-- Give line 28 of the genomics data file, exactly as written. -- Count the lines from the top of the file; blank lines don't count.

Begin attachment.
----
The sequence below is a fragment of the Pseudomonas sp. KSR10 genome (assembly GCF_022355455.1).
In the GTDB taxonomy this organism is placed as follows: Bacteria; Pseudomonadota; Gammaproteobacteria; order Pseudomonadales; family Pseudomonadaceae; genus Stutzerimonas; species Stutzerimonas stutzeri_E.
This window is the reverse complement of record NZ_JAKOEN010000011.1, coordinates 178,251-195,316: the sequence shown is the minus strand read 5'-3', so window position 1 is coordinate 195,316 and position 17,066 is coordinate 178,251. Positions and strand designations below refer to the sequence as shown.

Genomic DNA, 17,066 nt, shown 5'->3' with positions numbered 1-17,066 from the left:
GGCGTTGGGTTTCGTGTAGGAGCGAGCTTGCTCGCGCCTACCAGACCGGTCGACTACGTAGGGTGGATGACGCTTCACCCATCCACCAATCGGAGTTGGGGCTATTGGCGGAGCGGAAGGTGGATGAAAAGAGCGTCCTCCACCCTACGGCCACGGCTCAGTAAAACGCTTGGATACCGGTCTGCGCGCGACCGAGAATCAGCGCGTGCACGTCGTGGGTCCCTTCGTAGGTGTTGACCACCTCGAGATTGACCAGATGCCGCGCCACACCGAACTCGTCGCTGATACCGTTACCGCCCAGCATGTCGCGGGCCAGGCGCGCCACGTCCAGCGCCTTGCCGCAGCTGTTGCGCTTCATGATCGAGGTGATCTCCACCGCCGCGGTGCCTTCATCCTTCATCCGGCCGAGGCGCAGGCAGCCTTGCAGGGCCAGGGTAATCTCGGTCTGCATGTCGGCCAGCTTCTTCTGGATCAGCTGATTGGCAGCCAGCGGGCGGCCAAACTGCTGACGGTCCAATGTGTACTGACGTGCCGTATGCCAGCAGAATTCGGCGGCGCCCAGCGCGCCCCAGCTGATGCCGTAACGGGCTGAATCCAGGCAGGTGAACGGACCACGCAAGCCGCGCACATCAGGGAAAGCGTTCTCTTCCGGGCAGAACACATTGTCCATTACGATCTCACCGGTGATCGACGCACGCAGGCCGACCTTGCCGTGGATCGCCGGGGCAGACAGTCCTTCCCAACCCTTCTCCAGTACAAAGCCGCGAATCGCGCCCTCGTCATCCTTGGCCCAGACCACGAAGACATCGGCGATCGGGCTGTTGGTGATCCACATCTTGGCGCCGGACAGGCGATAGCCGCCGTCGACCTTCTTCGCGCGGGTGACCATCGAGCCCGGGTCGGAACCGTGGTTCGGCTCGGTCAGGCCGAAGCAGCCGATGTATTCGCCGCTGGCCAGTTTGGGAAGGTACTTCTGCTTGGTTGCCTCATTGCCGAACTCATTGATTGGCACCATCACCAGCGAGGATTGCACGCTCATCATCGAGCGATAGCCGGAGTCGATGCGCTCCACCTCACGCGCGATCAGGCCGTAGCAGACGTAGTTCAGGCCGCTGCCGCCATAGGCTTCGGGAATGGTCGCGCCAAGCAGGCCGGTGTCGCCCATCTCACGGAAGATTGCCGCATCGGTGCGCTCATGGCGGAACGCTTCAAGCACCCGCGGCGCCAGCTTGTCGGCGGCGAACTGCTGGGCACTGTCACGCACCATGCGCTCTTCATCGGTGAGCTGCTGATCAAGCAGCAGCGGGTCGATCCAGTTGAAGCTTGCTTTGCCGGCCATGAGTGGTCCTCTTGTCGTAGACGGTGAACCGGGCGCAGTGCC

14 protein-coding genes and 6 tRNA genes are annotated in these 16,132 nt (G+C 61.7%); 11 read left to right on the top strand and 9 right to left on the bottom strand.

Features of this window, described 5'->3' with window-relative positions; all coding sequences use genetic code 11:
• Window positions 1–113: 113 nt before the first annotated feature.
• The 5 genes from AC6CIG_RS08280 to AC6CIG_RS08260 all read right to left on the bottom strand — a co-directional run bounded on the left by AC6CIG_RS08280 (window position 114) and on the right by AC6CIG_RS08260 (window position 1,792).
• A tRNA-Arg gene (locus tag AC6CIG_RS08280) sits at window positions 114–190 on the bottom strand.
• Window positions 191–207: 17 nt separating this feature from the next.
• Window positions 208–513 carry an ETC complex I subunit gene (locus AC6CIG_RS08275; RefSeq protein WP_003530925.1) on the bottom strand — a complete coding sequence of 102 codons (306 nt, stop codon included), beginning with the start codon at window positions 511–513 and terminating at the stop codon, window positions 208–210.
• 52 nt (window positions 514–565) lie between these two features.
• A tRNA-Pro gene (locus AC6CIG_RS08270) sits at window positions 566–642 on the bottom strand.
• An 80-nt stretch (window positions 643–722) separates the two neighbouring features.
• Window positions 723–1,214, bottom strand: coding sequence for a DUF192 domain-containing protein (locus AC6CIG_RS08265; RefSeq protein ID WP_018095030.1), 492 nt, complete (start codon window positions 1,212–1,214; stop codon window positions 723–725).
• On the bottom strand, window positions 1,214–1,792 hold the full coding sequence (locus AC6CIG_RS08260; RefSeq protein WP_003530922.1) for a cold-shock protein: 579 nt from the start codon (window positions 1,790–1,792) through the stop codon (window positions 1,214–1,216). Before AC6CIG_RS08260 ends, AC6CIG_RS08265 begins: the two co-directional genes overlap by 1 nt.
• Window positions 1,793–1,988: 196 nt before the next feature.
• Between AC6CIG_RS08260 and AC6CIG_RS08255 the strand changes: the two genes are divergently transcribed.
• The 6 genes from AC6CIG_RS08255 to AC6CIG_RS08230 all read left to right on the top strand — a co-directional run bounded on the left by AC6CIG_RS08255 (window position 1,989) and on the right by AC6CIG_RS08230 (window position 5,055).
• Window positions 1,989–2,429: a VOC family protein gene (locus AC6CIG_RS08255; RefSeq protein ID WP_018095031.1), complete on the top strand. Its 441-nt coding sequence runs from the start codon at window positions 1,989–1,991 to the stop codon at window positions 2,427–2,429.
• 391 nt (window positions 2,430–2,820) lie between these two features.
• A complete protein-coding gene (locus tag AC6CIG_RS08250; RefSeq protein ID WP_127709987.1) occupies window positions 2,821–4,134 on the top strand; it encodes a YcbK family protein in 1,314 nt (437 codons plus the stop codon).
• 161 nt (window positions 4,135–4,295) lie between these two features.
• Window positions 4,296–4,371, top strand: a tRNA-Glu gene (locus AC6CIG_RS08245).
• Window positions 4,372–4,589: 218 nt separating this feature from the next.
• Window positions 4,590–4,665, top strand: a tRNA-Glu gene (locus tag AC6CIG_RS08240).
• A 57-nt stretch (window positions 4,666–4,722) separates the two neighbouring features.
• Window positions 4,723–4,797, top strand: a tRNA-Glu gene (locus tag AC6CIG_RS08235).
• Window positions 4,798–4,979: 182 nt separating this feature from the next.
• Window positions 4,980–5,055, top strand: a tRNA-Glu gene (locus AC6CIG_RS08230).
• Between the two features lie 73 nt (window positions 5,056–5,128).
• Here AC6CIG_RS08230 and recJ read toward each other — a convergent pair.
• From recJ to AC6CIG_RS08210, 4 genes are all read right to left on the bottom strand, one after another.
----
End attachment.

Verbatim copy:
• A 57-nt stretch (window positions 4,666–4,722) separates the two neighbouring features.